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Boring. Tedious. Wearisome.
These are adjectives continually assigned to NASCAR races. It seems that we, the fan, expect to be entertained every week with side-by-side racing, last-lap passes, on-track rivalries and finishing orders that materially affect the Chase. It’s clear that we’d rather not watch a 400-mile event where a single car drives away with a five-second lead, such as Sunday’s Brickyard 400.
Well, if watching the 36-race parade isn’t managing to live up to our expectations… what would? Why do we tune in only to spend the next five days degrading the waste of a Sunday afternoon? Are there acceptable alternatives?
I’ve heard it often enough: “I’d rather spend my afternoon washing the car.” I may have said it more than a few times myself.
So, why don’t we?
I don’t know about you, but my time spent in front of ESPN and SpeedTV isn’t usually a portrait of somebody glued to the set. Even if I go back a couple decades to the infancy of my addiction to all things stock car, there really wasn’t an expectation that Rusty Wallace and Dale Earnhardt would provide all the entertainment for the day. NASCAR was more of a backdrop to afternoons while I waited for the evening’s excitement to begin. Maybe something thrilling would occur on the newfangled big screen TV with the cable box on top… but maybe not. It didn’t take but one season for me to learn that as tense as the announcers sounded, most of the time there were a bunch of cars burning an insane amount of fuel and eating tires like there’s no tomorrow.
Even today, I will open a book, do the dishes, fold some laundry and feed the cats while the familiar commentator’s voices walk the cars around the track. The faces are different, the cars are burdened by that silly wing, and the locations have moved. But no, I’m not holding my breath for a visual feast to start. I’ve come to accept that there is a greater likelihood of seeing door-to-door competition by watching Monster Trucks.
However, there are a great many things that I look forward to during a race weekend, and if I’m honest, somewhere along the way I will find several things to talk about.
Maybe Juan Pablo Montoya was not the first driver to tuck an Indy 500 and a Brickyard 400 under his belt, but it was fun to watch him try. His diatribe after he missed pit-road speed was certainly worthy of a Monday morning sound bite. And no, Mark Martin did not manage to add yet another victory to his stellar year. Even the disappointment of watching a champion continue to be a champion couldn’t entirely kill my enjoyment of the weekend. Why?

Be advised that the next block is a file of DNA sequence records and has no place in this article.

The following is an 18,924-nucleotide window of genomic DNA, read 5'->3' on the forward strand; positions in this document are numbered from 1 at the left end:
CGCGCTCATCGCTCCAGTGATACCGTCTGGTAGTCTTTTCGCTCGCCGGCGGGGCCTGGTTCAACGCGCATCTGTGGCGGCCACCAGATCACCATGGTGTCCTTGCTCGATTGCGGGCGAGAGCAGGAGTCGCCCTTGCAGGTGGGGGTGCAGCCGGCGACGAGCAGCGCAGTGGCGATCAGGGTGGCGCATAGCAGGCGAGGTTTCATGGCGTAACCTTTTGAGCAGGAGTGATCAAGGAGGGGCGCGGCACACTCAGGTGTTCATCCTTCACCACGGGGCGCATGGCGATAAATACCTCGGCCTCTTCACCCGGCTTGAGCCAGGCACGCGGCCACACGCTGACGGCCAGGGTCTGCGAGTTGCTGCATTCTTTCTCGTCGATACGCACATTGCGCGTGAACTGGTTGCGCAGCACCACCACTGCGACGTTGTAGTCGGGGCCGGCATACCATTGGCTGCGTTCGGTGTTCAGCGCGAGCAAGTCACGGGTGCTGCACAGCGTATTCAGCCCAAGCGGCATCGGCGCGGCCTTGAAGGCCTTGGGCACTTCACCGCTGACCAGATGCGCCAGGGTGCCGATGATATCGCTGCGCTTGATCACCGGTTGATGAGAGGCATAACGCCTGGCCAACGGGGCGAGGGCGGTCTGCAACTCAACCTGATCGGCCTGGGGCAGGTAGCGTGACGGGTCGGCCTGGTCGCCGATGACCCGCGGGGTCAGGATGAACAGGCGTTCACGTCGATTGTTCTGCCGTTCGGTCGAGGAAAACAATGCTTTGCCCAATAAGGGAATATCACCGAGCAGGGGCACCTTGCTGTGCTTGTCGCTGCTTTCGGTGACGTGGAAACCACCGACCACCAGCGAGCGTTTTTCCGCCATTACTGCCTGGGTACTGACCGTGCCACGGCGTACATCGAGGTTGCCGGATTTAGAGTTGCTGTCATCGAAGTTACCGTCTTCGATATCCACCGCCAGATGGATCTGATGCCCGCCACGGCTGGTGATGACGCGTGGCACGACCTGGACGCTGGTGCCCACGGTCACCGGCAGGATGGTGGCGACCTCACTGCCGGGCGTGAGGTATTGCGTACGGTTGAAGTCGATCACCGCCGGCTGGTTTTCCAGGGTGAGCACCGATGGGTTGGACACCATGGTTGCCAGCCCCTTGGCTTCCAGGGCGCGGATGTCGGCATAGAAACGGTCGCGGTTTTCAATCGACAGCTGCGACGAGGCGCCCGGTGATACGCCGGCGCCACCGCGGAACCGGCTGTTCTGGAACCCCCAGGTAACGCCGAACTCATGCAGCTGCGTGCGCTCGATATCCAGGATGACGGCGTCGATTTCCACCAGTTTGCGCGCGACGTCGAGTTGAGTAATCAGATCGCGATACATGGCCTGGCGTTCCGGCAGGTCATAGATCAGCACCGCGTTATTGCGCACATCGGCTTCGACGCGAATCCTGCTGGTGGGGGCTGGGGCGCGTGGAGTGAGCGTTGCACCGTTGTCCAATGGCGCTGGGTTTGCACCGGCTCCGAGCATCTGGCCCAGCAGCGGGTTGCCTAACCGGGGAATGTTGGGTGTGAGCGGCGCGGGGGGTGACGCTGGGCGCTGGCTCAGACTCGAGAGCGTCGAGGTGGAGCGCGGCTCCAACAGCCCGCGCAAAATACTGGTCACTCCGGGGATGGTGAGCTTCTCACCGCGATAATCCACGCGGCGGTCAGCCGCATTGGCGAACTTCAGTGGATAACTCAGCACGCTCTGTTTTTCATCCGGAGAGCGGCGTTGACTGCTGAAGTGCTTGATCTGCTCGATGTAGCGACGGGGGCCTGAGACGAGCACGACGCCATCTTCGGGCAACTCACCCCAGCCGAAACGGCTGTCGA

Because there’s a great deal more to racing than Sunday afternoon.
Perhaps the Truck Series does not garner the headlines the Cup boys do, but they certainly deserve greater recognition. Hornaday’s four-in-a-row on Friday night was everything we love! Heck, the Saturday night Nationwide race provided enough fodder for the racing gossips to chew on for the week all by itself. Between Carl Edwards and Kyle Busch’s continued battle for the first and second spot and absolutely on-your-feet-move-over-so-I-can-see final laps for the rest of the field, I just wasn’t that let down by Sunday’s naptime.
The hours were filled by catching up on all the Silly Season drama that continues to unfold, and it appeared that an alien had landed in Kyle Busch’s head. Who finally issued media interview answers to the boy?
Let’s face it. The cars can’t always be ready to wreck. The rookies will rarely make a good showing. Your driver isn’t likely to win, unless you’ve signed up with the Hendrick Domination package, and until the gigantic corporate sponsors vanish into the mists of the damaged economy, the commentators won’t sound like they can’t believe so-and-so kept their car off the wall.
But, come next Sunday afternoon, I will have a nice lunch with the family, set out the cold drinks, turn on the television, and lean into the next day in NASCAR. The engines will rev, the flags will fly, the hours will pass by in pleasant conversation, and if I’m lucky… something worthy of note will happen.
After 20-odd years of cheering, I’ve learned something usually does.